NASHVILLE, Tenn. -- Insiders taking a hard look last summer at the Pirates' assets and shortcomings suggested the move that would improve their chances of sticking in the race: Trade Joel Hanrahan out of a deep bullpen to strengthen some weaker areas.
Pittsburgh general manager Neal Huntington conceded Monday night, "Joel's value was probably highest last summer."
So does Huntington regret not making the move many advocated?
"We were in competition. It's awful tough to trade your closer in that situation," Huntington said at the scene of baseball's Winter Meetings, where it's getting even tougher.
Hanrahan is on the counter, and Huntington coyly conceded "activity picking up" around certain guys "since reports [of their availability] have gotten out."
"And the fact we haven't announced any trades obviously means we haven't seen eye-to-eye on value," Huntington said, again speaking in general terms.
However, the first-day perception is that even though the Pirates are seeking modest return for the right-hander who has banked 91 percent of his 84 save opportunities the last two years, they've been further low-balled by teams' offers.
Teams apparently have two concerns, neither very sensible:
Hanrahan's conditioning. He has always had a bit of a gut, never been a mound Adonis. And teams worry about the health of a reliever in a market in which we have already seen $12 million spent on two closers who missed all of 2012 after Tommy John surgeries (Joakim Soria by the Rangers and Ryan Madson by the Angels) with a possible third on deck (Brian Wilson).
Hanrahan's performance down the stretch: A 5.00 ERA in nine September appearances. Well, you know what they say about closers feeling disarrayed without a save on the line. Due to the Pirates' reel, 15 of Hanrahan's last 18 outings came in non-save situations. That, plus the fact he pitched so infrequently in the last two months, might have contributed to the loss of sharpness.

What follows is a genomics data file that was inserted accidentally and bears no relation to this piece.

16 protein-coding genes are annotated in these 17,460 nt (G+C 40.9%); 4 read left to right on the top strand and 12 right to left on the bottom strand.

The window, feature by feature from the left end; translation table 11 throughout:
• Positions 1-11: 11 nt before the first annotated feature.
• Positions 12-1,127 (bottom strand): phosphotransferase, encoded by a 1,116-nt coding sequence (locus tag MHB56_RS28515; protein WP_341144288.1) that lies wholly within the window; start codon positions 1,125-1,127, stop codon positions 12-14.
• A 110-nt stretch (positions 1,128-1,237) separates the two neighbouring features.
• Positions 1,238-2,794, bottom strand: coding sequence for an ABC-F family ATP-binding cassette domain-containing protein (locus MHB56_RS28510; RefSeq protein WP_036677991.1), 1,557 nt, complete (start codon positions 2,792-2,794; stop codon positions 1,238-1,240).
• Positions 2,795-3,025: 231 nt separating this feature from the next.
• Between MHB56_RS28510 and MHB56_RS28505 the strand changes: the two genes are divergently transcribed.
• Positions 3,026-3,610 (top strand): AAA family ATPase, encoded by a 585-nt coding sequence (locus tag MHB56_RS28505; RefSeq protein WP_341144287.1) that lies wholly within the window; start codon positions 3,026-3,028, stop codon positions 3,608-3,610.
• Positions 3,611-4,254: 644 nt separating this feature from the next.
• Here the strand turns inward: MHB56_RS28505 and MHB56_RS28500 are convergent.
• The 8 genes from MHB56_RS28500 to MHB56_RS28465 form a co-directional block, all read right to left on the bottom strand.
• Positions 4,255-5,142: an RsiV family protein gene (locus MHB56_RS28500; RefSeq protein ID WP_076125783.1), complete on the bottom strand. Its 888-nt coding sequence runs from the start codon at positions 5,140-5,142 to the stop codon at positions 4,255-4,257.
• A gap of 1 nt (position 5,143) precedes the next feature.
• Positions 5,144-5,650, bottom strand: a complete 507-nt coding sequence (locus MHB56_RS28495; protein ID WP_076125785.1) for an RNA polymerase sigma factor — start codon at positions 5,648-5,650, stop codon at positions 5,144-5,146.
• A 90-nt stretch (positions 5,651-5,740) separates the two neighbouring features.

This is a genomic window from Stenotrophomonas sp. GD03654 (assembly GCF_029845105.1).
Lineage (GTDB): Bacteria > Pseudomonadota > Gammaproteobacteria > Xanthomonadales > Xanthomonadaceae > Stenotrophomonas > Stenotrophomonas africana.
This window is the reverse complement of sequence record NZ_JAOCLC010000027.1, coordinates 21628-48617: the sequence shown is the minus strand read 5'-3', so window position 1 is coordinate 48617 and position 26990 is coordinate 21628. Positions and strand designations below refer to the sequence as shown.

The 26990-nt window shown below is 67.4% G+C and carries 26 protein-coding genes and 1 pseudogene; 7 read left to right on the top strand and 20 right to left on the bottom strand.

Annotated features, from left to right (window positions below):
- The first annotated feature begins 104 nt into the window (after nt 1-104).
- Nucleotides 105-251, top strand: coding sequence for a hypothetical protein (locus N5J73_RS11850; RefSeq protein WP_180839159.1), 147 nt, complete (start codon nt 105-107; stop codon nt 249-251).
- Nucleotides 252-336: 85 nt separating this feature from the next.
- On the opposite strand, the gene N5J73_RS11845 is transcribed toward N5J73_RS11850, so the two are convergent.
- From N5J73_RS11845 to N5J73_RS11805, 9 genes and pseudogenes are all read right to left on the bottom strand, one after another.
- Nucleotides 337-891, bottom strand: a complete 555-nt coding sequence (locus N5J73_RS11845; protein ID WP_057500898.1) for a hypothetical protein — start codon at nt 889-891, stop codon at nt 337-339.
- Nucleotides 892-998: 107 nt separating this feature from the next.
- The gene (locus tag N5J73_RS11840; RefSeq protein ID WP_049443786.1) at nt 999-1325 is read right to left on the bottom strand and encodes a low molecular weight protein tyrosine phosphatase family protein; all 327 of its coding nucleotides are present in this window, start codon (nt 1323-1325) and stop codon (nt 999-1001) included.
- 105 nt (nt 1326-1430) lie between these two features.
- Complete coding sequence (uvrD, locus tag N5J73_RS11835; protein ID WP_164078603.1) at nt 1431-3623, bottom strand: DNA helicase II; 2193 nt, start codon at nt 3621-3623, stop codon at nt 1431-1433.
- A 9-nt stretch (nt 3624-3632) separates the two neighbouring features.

Whether or not Huntington succeeds in profitably moving Hanrahan -- his impending $7 million salary and post-2013 free agency must both be taken into account -- the GM feels good about the Pittsburgh bullpen.
"Joel is our closer and we have guys to pitch in leveraged situations we're comfortable with," Huntington said, leaving unsaid the likelihood of those leverage guys moving up in the pecking order if Hanrahan is not at the top.
Huntington of course would like to keep Jason Grilli in the group, remaining "engaged with a very positive guy, who has thrown the ball very well for us." But as long as the 36-year-old free agent keeps listening to two-year offers, the Pirates won't be in the picture.
Huntington, who admitted letting Hanrahan's peak-value days pass by, oddly is walking a similar thin line with Garrett Jones, who is drawing growing interest after his 27-homer, 86-RBI season.
For one, the Astros, seeking a designated hitter for their maiden season in the American League, may want a guy who this season destroyed them from the other side (.375, with four homers and 14 RBIs).
In his best status-quo stance, Huntington expressed his expectation of a revival of the Gaby Sanchez-Jones first-base platoon.
The GM is particularly optimistic about a strong bounceback season from Sanchez, who in 2010-11 totaled 38 homers and 163 RBIs for the Marlins, and hit .241 in 50 games following his Trade Deadline acquisition from Miami.